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Culture change: SGI reports lowest number of fatalities and injuries due to impaired driving

Totals decline by nearly half in both fatalities and injuries as Saskatchewan says ‘no more’ to impaired driving
DUI file
SGI reported the lowest number of impaired driving fatalities and injuries on record in 2019. Getty Images.
There was a time when Saskatchewan had some of the highest per capita injuries and deaths from impaired driving in all of Canada.

But it seems that decades of campaigns and awareness of the issue are finally paying dividends – and people in the province are saying ‘no more’ to driving while drunk or high.

Preliminary numbers released by SGI on Wednesday show 21 people in Saskatchewan were killed in impaired driving accidents in 2019, compared to an average of 54 per year between 2009 and 2018. On top of that, injuries also continued to trend downward, with 332 last year compared to 595 annually over the previous decade.

All told, the numbers for 2019 are the lowest SGI has on record.

“Our government has worked with victims’ families, law enforcement, advocacy groups and other stakeholders on a number of fronts to improve safety on our roads and fight Saskatchewan’s impaired driving problem,” said Joe Hargrave, Minister Responsible for SGI.

“The 2019 numbers are further evidence that Saskatchewan is making major progress on the province’s historically high impaired driving rates. The result is more lives saved and fewer families having to experience the unspeakable tragedy of seeing someone they love killed or severely injured due to impaired driving.”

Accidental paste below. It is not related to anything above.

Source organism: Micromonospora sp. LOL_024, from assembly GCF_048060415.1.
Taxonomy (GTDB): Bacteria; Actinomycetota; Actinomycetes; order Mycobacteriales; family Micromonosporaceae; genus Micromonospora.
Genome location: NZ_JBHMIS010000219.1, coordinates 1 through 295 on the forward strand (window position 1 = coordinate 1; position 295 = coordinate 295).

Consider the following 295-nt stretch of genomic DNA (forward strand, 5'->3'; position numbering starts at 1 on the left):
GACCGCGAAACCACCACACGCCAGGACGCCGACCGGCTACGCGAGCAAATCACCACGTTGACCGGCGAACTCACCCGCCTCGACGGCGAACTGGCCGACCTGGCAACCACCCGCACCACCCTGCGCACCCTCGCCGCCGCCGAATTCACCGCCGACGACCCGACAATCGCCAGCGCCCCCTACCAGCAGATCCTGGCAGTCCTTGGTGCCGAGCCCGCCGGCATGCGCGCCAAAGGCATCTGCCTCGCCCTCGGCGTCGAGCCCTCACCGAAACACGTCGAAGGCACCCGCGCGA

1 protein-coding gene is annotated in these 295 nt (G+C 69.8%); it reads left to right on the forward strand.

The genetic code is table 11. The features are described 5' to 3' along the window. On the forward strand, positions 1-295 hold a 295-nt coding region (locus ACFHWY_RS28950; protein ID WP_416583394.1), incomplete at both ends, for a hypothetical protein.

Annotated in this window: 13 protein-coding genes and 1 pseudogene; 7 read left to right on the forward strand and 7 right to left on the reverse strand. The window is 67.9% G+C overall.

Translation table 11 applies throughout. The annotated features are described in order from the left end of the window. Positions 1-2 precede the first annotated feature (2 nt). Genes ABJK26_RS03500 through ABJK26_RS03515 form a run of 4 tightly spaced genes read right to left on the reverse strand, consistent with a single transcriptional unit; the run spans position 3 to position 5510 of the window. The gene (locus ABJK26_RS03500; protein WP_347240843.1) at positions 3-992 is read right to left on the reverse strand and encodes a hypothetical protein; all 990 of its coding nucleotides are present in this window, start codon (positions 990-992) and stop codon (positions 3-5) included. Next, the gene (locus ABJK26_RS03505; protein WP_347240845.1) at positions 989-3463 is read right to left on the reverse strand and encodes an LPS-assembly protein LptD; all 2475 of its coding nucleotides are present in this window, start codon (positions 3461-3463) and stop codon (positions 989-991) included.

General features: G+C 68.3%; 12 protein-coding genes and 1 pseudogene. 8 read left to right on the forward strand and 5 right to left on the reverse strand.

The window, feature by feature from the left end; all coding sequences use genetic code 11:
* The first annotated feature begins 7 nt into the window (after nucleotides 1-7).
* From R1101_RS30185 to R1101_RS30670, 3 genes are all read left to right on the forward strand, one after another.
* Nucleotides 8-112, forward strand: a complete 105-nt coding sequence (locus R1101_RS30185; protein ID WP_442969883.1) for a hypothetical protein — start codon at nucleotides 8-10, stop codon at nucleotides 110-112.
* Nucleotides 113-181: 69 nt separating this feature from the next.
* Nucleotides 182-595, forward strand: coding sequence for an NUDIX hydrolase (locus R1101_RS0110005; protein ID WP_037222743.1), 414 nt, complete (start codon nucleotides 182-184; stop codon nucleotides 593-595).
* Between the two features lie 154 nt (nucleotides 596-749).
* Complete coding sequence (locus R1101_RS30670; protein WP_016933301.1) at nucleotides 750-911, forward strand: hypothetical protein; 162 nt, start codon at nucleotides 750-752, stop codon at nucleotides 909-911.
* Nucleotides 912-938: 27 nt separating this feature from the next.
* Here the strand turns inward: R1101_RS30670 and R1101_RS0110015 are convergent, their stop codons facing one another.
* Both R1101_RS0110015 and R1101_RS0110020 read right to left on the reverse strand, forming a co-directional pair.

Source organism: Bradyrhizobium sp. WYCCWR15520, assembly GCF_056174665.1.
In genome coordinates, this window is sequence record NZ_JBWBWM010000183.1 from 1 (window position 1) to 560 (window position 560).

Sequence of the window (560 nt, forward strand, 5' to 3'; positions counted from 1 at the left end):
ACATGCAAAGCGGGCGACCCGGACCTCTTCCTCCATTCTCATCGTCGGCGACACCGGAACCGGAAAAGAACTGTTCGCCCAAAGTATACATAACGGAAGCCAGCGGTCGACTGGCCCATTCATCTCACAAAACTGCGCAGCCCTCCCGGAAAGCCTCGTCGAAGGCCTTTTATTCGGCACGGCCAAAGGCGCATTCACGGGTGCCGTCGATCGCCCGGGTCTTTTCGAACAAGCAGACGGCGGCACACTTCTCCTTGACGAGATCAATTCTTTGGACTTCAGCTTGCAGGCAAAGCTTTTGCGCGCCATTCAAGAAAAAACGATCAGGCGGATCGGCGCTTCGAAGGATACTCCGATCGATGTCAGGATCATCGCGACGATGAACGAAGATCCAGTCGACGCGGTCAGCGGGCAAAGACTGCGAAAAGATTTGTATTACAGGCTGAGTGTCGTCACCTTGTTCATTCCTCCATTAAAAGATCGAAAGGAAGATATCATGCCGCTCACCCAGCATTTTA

The anti-impaired driving organization MADD also expressed their pride in seeing the province seeing such a steep and sudden downturn.

“Reducing impaired driving in a significant way requires strong and effective laws, consistent enforcement, impactful awareness and the cooperation of the public,” said MADD Canada CEO Andrew Murie. “Saskatchewan is achieving all those goals.”

Hargrave credited the work of MADD and the stories of those who lost lives to drunk drivers as having a major impact.

“I truly believe the work those families do – whether it’s in an SGI campaign, working as MADD ambassadors or simply by sharing their experience in conversations – has saved lives,” Hargrave said. “It’s impossible to hear their stories and not be touched by what they’ve gone through.”

From 2009 to 2012, Saskatchewan averaged more than 65 impaired driving fatalities a year, a number that began to trend downward in 2013. There were 39 fatalities in 2017, a total of 43 in 2018.

The trend in injuries is even more dramatic.

From 889 in 2009 to nearly half that only eight years later, the numbers have continued to fall, dropping to 367 in 2017 and 360 in 2018.

In addition to the work by MADD and other awareness groups, Hargraves pointed to a handful of other initiatives that helped along the way.

  • Increased enforcement – An additional 120 traffic enforcement positions funded by government and SGI since 2014 via the Combined Traffic Services Saskatchewan initiative.
  • Stronger legislation – New provincial impaired driving laws put in place in 2014, 2017 and 2018, which brought in tougher consequences for impaired drivers including vehicle seizures, licence suspensions and steep financial penalties.
  • More options – The introduction of ridesharing, providing an additional safe ride option in some communities.

“I want to thank everyone who has made the decision to never drive impaired, and everyone who has stopped someone they cared about from getting behind the wheel in no condition to drive,” Hargrave said. “We need to not just sustain these numbers; we need to improve upon them. We will continue to work hard to change the culture around impaired driving in Saskatchewan.”